Coronavirus: How FCK players are handling it mentally
The everyday life of F.C. Copenhagen footballers has changed, like so many others in Denmark. And this change will be significant for the time being.
There are no longer any joint workouts with teammates or important matches in the calendar. Instead, everything rests on home training and a new daily timetable.
And Martin Langergaard, performance psychology consultant at FCK, has discussed how he is helping the players deal with the changes.
“We have had the extra challenge that we were in Istanbul when it really took off in Denmark and it all closed down more or less immediately," says Martin.
"At the same time, we had to help the players prepare for an important match as best we could. After returning home on the Friday night, we held some meetings among the various leadership groups in the club. Those resulted in an action plan that also includes the psychological aspects of this new situation we are all in.
“It's not like the individual players use me more or less than they usually do. At a club like FCK, there is always a lot of psychology at stake. That is the case, whether we are training, playing games or in the situation we are in now. My job is to look at the psychological consequences that may be relevant to the situation we are in now.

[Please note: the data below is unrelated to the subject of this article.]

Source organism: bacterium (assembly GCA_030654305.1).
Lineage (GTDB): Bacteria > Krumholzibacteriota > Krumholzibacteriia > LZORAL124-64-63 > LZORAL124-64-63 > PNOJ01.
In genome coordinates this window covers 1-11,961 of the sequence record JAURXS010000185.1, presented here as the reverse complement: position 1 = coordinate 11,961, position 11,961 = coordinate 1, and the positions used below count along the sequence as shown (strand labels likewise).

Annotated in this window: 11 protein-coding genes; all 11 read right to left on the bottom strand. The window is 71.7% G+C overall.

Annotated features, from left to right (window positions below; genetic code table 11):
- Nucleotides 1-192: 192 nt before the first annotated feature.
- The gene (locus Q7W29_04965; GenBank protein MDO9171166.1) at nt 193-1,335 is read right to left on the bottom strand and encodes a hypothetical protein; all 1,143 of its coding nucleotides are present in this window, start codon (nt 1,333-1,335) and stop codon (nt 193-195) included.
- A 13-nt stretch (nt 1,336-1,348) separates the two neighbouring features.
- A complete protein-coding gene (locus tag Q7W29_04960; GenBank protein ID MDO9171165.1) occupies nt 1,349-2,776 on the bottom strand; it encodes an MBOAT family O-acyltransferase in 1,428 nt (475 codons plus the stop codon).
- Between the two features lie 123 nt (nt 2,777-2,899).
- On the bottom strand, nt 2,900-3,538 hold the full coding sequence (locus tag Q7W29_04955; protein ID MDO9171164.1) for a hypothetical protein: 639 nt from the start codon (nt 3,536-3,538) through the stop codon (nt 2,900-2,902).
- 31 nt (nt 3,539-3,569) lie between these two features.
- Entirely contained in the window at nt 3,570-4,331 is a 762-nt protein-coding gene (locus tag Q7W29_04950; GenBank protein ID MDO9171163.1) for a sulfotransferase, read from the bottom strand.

"One of my recommendations is that we as a club should support players who can maintain as much structure as possible in their everyday lives. They usually have a very structured everyday life where there is a rhythm that provides itself, with training or a match as the focal point.
"This focal point is not there now, and they are more left to themselves. To create a rhythm and routine, we are doing a lot of rebuilding, in a different way. It's not the optimal version, but we're trying to get as close as we possibly can (to normality), so it's almost as good. We are very supportive of the things we can do for the club.
“We are also trying to make some very significant calls for players to maintain strong social relationships. You can't do that physically right now, but you can do it through technology, social media and so on. It is important that they still have that contact with each other, their families and other networks.
"We also know that the whole situation can be worrisome for all sorts of reasons. After all, football players are just like other human beings. They may also have other challenges in their private lives, which the situation is currently making more difficult, and here we as staff members must work to support as much as possible.
"Finally, we advise that it may be a good idea to reduce the information flow a little, so that you don't watch the news 18 hours a day, and instead try to disconnect from everything.
"I think everyone has handled this new challenge well and together with the experience in Turkey, it will hopefully end up being something we all learn from and it can strengthen us in other difficult situations in the future."